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January 4,  2011

School district will retain much
of its jobs-preservation grant

Brandywine School District is banking most of the $2.1 million it received from the federal government to preserve or increase teacher jobs this year in order to make up some of the gap when economic stimulus money provided in 2009 runs out at the end of the year.

Chief financial officer David Blowman told Delaforum he could not be precise about how much of the new money will be left other than that it will be "by far the larger portion" of the total grant. The grant was part of Delaware's share of the $10 billion Congress provided last summer to offset effects of tight state and local budgets on employment in public schools. Brandywine laid off 23 teachers and 43 paraprofessionals in May. Blowman said it recalled 13 and 36, respectively, of those people.

Superintendent Mark Holodick announced at the December school board meeting that nine paraprofessional teacher aides would be added, using jobs-preservation money, for the remainder of this academic year.

Blowman said federal guidelines provide that the jobs-preservation grant may be used to support salaries of any educational personnel, not just teachers, during this or next academic year. Congress did not enact the legislation until August and the Delaware Department of Education did not pass it through to local districts until mid-autumn. That was "long after all our staffing decisions had been made," he said.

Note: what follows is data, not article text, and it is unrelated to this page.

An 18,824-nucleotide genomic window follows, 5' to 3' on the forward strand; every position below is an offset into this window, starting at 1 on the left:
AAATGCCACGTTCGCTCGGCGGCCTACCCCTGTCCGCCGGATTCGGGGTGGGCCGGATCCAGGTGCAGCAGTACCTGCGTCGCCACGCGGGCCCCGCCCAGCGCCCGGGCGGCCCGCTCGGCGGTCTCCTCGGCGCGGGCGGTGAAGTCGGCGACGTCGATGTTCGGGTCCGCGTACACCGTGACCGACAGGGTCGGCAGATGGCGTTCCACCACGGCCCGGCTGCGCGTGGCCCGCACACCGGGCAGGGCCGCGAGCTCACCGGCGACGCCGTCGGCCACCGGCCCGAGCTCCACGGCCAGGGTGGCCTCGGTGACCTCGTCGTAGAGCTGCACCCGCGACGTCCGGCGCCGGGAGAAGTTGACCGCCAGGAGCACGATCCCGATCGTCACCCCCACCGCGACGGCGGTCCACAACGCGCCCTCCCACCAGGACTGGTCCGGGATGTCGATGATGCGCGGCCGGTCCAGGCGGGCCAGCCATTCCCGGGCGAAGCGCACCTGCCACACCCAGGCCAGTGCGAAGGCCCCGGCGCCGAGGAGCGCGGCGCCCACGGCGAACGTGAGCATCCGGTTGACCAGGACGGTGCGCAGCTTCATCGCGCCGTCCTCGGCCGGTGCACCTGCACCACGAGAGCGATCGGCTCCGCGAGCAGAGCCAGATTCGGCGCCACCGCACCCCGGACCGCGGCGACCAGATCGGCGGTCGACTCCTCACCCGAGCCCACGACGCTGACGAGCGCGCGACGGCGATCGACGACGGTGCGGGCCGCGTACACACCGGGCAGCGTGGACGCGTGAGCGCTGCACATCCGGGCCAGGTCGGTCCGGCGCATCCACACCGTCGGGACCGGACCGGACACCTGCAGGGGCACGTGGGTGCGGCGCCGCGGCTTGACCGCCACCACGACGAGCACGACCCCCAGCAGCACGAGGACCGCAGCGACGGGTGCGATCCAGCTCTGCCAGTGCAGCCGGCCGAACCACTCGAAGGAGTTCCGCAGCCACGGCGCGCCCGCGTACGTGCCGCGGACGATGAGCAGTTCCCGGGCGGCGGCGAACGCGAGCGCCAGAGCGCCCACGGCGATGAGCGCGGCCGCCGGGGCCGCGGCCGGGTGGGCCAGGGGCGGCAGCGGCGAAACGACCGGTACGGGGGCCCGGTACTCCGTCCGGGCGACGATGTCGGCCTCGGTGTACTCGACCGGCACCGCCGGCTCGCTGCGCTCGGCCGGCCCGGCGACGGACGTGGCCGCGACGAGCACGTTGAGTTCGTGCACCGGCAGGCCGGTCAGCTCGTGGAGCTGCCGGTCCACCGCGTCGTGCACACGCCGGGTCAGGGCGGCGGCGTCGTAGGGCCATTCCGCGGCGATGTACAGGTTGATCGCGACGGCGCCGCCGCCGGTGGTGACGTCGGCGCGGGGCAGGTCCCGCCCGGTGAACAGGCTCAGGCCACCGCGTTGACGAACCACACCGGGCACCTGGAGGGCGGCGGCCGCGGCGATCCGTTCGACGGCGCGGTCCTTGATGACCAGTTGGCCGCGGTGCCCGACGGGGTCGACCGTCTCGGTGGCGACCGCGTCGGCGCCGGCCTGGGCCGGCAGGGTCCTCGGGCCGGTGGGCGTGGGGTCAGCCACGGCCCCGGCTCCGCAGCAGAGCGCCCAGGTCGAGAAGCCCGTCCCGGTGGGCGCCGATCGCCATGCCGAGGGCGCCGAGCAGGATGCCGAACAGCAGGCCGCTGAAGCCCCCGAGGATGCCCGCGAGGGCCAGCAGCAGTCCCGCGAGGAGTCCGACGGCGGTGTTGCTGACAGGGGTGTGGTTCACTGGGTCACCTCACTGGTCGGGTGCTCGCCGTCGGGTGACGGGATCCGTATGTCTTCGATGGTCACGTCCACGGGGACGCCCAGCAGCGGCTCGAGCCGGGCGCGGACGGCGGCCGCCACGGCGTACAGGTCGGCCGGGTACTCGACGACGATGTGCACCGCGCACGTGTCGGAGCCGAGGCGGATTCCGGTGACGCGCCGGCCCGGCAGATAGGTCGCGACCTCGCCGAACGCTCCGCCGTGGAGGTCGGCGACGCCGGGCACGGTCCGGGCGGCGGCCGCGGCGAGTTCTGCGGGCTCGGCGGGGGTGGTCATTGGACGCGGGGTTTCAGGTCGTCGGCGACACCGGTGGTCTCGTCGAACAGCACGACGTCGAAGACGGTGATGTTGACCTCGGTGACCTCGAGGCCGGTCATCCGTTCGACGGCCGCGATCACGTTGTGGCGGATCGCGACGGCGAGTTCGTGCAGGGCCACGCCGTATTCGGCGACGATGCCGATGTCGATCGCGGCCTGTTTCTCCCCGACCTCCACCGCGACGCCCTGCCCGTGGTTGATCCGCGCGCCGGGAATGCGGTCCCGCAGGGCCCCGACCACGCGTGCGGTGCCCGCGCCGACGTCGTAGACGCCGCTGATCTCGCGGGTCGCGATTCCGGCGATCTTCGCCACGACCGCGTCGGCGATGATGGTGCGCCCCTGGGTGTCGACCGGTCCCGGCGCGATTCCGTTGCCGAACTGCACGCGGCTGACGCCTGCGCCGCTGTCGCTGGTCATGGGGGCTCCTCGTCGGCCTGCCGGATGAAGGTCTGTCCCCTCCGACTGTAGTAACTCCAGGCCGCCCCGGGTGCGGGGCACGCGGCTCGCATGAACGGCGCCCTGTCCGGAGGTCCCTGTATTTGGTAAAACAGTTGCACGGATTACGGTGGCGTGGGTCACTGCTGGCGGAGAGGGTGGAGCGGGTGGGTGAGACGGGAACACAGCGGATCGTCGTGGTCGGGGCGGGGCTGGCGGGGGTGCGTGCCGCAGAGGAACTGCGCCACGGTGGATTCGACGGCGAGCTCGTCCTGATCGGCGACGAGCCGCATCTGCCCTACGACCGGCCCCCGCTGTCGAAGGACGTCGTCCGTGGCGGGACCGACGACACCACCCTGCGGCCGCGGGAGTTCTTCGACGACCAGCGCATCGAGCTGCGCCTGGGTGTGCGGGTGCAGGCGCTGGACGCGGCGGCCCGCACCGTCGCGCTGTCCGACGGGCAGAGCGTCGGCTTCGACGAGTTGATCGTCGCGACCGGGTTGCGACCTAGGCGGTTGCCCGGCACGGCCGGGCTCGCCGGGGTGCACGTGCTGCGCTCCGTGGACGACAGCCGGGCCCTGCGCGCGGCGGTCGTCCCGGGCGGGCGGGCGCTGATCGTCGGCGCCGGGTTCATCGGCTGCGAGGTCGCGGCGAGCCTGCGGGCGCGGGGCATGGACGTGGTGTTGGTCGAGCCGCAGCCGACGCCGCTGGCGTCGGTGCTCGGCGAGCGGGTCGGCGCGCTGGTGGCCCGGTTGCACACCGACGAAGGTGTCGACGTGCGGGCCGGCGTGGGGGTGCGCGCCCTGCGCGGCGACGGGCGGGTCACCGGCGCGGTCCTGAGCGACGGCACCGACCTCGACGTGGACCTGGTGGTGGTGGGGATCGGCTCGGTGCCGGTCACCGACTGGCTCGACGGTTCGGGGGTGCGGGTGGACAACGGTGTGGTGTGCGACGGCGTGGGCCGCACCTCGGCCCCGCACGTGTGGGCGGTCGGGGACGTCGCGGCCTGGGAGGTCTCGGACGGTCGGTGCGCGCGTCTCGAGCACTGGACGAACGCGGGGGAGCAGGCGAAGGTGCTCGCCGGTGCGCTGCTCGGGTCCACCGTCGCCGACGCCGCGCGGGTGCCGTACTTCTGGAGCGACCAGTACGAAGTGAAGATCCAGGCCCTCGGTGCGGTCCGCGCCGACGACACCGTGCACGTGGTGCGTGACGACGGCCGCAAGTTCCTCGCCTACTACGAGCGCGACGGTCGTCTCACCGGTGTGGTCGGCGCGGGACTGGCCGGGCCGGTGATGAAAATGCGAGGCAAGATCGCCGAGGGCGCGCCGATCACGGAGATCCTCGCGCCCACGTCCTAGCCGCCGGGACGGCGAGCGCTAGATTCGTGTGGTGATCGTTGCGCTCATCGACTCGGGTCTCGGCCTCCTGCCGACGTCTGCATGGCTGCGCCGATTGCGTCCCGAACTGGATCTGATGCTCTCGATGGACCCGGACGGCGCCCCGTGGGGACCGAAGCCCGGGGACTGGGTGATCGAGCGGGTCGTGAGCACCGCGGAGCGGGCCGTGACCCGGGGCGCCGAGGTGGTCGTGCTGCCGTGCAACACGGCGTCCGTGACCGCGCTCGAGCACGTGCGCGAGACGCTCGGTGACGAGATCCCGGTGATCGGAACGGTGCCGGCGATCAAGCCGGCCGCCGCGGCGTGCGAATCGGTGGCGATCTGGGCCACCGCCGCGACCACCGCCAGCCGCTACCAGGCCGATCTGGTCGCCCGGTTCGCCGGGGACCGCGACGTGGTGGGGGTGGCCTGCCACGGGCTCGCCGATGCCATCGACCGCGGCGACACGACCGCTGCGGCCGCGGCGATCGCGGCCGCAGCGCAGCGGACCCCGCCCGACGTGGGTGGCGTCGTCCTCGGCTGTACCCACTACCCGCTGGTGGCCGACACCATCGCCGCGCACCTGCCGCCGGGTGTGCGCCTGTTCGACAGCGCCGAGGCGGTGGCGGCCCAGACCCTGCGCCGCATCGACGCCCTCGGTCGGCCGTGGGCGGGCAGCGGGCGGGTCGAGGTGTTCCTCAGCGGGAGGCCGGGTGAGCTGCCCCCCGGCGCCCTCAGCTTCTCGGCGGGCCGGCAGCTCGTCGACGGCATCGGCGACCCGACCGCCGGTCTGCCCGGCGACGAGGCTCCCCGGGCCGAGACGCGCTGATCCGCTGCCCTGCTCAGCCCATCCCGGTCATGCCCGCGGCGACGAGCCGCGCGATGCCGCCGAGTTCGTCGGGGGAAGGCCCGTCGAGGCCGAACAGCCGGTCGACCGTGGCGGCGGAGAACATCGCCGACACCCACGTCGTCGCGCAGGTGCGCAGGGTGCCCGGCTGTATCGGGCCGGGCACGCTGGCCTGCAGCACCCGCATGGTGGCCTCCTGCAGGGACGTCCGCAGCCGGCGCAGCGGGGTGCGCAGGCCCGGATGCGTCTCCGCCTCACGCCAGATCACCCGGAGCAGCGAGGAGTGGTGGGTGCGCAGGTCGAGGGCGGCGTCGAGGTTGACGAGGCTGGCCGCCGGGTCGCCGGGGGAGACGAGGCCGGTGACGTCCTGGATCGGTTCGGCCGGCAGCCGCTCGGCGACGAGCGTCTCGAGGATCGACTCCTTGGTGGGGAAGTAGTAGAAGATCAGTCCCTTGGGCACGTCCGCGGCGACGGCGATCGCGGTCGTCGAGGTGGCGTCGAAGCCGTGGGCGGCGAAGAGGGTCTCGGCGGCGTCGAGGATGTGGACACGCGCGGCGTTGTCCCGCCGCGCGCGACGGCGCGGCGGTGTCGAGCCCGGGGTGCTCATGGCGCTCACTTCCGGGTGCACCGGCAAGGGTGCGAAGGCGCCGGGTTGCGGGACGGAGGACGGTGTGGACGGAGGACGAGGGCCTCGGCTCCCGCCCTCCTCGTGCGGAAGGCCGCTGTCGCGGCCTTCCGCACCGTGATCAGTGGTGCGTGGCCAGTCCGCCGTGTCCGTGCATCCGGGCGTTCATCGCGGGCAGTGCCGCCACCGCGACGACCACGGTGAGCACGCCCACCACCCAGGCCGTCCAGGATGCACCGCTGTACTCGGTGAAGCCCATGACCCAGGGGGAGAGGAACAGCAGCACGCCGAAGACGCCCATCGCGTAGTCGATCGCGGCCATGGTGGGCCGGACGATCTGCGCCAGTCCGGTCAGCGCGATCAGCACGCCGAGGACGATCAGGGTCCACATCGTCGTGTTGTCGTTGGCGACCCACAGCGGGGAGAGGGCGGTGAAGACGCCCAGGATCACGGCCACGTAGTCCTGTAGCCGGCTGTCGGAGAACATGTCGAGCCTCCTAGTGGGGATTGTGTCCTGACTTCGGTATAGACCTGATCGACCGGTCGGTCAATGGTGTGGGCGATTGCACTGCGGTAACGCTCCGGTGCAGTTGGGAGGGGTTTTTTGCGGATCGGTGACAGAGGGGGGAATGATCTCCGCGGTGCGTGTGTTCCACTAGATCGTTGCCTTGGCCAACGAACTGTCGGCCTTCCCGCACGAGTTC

Other than to say that it was a legitimate alternative under provisions of the law, Blowman would not comment on how the decision to delay using the money jibed with the stated intent of Congress to respond to an immediate need. State officials reputedly encouraged districts to do so.

With an increase of 291 students enrolled this year Brandywine received authorization for 708 teaching and teaching-support positions partly financed by the state, up from 671 last year. Blowman said not all the employees let go in May were recalled before new people were hired because their certifications did not match what was required for specific openings. He also said he did not know how many were offered but declined recall.

He said that Brandywine this year is paying all its instructional personnel through state-authorized teacher units without relying on financing from sources, like economic stimulus grants, that have expiration dates.

Blowman said it is too soon to speculate on whether this district is likely to have any reduction-in-force layoffs at the end of this academic year. It is required to notify any employee by mid-May if his or her contract will not be continued into the following academic year.

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Read previous Delaforum article: Brandywine now seen likely to avoid a tax referendum

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